DETROIT (WWJ) — Jazz music has filled the air in downtown Detroit this Labor Day weekend as the 35th annual Jazz Festival continued another year as the largest free jazz event in the world.

The event’s artistic director Chris Collins said that very few cities besides Detroit can brag about the rich history it shares with the jazz music scene.

“Detroit is a jazz city,” Collins said. “So many of the great artists came from Detroit, went to school here, grew up here and brought the Detroit vibe — that creativity, that diversity, that inspiration of the city and gospel and blues and R&B mixed with jazz and bebop and avant-garde — in order to create what was known as the Detroit sound.”

Violin virtuoso and MacArthur Fellow, Regina Carter is among those on the stage this weekend. The Detroit native is considered to be the foremost Jazz violinist of her generation.

(Photo: Stephanie Davis/WWJ)

(Photo: Stephanie Davis/WWJ)

“It’s about combining those great performances by the living legends that we’re lucky enough to still have with us — like Ron Carter and Pharoah Sanders and Phil Woods and Ramsey Lewis — along with the high-energy artists that may appeal to a different generation of folks, like Mike Stern,” Collins said.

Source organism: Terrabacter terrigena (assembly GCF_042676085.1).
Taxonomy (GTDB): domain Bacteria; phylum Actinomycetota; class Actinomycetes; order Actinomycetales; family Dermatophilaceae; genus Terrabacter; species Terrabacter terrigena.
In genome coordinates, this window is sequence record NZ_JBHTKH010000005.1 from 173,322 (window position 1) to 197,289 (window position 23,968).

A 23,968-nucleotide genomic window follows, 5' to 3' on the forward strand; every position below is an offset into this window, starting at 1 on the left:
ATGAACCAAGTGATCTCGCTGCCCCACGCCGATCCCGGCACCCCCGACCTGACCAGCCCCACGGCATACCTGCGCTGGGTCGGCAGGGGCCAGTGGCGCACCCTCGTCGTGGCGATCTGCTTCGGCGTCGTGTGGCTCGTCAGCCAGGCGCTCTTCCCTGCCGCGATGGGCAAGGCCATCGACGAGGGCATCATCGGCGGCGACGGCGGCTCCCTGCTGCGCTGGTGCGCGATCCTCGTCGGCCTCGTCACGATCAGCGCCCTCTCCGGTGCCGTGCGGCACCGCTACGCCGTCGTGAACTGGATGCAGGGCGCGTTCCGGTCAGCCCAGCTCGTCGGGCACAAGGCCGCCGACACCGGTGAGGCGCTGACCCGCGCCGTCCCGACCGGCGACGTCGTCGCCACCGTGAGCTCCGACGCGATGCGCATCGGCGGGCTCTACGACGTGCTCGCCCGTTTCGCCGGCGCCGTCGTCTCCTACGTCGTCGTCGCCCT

Christopher Cox has been visiting the Jazz Festival all the way from Pittsburg, Pennsylvania for the last five years and said that it is one of the premier jazz experiences in the country.

“I’m really praying for Detroit — I really want them to rebound and be the best city ever,” Cox said. “It’s one of the best jazz festivals in the country. I want to help bring Detroit back by coming up and supporting and staying in hotels here and eating food here.”

(Photo: Stephanie Davis/WWJ)

(Photo: Stephanie Davis/WWJ)

This year, there was a special tribute to Gretchen Valade, who created a $2 million endowment to keep the festival going. Jazz Festival board member Tom Robinson outlined one of the headlining events from Saturday night at the festival.

“We’ve got a unique performance on Saturday night with Freda Payne,” Robinson said. “She’s going to sing songs that Gretchen Valade wrote and those songs were the reason that she started Mack Avenue Records. So, it’s kind of exciting that 15 years after the record label was started, they’re actually going to be performed here at the Jazz Festival.”

More than 100 performances will take place over the course of the entire holiday weekend on four different stages from Hart Plaza to Campus Martius.